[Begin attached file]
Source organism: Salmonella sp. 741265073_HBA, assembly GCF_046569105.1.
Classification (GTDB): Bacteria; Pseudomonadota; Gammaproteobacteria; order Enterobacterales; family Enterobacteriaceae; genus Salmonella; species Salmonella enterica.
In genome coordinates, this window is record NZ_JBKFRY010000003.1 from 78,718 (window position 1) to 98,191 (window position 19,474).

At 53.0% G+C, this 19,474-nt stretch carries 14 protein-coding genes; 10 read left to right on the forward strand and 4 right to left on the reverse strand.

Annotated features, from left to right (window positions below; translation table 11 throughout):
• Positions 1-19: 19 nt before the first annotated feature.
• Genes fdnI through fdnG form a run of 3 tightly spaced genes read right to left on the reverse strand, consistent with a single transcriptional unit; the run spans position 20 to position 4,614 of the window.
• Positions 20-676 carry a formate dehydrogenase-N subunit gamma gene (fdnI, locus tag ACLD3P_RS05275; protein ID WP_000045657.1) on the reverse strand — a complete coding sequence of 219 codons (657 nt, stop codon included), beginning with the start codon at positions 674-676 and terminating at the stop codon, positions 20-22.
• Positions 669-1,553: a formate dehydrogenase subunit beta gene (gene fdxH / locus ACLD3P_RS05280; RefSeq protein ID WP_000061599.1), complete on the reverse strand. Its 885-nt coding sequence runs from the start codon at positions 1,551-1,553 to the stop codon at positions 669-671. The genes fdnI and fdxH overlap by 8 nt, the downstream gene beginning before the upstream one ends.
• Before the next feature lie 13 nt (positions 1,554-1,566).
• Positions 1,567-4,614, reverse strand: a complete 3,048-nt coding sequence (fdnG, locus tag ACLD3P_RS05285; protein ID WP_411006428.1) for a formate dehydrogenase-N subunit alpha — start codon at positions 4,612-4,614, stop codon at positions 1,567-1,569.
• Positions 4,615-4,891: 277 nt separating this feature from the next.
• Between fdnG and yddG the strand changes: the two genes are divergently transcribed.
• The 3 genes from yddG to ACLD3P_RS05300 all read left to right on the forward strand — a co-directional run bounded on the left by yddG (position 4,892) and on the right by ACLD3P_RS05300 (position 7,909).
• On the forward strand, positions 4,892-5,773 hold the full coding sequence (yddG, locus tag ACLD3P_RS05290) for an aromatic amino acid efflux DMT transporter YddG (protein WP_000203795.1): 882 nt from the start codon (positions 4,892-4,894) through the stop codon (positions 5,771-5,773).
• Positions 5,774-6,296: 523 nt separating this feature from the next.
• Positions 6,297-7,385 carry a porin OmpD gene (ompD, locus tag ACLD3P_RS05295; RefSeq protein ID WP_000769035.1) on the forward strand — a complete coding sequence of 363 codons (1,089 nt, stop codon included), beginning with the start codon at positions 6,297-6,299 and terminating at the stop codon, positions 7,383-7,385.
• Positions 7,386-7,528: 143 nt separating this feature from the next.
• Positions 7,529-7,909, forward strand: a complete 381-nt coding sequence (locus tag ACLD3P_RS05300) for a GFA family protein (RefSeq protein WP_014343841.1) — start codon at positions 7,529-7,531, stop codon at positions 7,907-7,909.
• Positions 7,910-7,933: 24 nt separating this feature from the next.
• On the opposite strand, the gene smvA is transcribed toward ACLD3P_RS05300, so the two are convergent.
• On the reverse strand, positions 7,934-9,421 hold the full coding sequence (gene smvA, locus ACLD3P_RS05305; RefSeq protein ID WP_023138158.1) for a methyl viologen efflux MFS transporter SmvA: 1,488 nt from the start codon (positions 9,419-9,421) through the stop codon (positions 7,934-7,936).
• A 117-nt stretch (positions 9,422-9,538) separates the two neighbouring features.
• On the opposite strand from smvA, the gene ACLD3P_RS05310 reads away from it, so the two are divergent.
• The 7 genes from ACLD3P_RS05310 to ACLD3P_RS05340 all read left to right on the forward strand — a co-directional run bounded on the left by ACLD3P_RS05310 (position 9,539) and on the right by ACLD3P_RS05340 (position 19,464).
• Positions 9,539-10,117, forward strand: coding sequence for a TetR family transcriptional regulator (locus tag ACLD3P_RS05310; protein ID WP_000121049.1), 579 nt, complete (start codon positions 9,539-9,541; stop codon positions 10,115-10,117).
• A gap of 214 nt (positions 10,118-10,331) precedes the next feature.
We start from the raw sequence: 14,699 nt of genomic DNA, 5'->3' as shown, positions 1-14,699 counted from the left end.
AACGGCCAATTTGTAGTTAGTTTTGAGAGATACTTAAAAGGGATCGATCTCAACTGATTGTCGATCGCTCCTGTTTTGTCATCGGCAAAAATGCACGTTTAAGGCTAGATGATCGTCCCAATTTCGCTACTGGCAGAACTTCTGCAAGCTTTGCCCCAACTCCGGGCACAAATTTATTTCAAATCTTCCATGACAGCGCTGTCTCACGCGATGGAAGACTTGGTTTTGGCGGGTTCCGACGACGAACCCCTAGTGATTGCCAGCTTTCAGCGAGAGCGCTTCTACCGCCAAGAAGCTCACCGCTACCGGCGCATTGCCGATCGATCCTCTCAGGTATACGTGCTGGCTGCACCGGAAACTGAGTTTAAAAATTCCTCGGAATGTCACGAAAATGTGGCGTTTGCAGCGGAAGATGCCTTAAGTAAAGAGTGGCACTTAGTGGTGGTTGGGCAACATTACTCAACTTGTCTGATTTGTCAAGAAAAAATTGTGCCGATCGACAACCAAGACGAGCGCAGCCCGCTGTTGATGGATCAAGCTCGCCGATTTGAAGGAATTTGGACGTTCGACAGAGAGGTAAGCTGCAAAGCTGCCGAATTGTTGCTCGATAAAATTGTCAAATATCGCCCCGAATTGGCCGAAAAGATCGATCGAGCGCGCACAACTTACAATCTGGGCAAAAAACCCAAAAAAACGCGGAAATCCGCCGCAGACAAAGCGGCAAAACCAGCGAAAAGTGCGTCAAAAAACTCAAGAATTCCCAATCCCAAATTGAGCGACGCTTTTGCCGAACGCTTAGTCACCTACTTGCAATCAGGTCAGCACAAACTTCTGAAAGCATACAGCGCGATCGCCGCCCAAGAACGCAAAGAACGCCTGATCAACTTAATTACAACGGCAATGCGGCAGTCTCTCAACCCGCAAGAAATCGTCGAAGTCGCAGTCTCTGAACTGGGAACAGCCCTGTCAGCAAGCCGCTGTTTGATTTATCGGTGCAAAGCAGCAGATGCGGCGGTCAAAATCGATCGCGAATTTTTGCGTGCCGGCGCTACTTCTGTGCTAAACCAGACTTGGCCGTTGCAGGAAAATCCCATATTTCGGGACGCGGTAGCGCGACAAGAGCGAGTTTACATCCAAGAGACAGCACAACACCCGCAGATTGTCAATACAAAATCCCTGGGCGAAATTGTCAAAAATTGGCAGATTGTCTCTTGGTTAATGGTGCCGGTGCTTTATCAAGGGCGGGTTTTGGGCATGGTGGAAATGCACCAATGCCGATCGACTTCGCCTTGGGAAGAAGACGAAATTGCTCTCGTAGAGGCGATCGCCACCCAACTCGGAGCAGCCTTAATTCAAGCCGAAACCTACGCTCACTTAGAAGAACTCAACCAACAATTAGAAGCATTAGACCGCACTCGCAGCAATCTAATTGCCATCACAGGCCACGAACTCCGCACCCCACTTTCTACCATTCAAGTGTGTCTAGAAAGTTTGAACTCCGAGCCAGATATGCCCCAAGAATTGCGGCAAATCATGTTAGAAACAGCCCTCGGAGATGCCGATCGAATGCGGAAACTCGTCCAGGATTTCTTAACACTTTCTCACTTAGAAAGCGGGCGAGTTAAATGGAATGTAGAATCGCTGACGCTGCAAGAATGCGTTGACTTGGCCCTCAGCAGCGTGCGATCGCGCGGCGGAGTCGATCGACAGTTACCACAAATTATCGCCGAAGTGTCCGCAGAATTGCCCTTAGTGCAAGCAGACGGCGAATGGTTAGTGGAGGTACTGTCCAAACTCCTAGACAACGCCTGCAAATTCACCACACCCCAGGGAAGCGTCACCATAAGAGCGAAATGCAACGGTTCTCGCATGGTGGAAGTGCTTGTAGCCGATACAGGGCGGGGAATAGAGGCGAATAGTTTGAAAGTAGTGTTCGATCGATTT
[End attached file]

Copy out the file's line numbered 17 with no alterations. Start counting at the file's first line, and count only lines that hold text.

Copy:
• Positions 6,297-7,385 carry a porin OmpD gene (ompD, locus tag ACLD3P_RS05295; RefSeq protein ID WP_000769035.1) on the forward strand — a complete coding sequence of 363 codons (1,089 nt, stop codon included), beginning with the start codon at positions 6,297-6,299 and terminating at the stop codon, positions 7,383-7,385.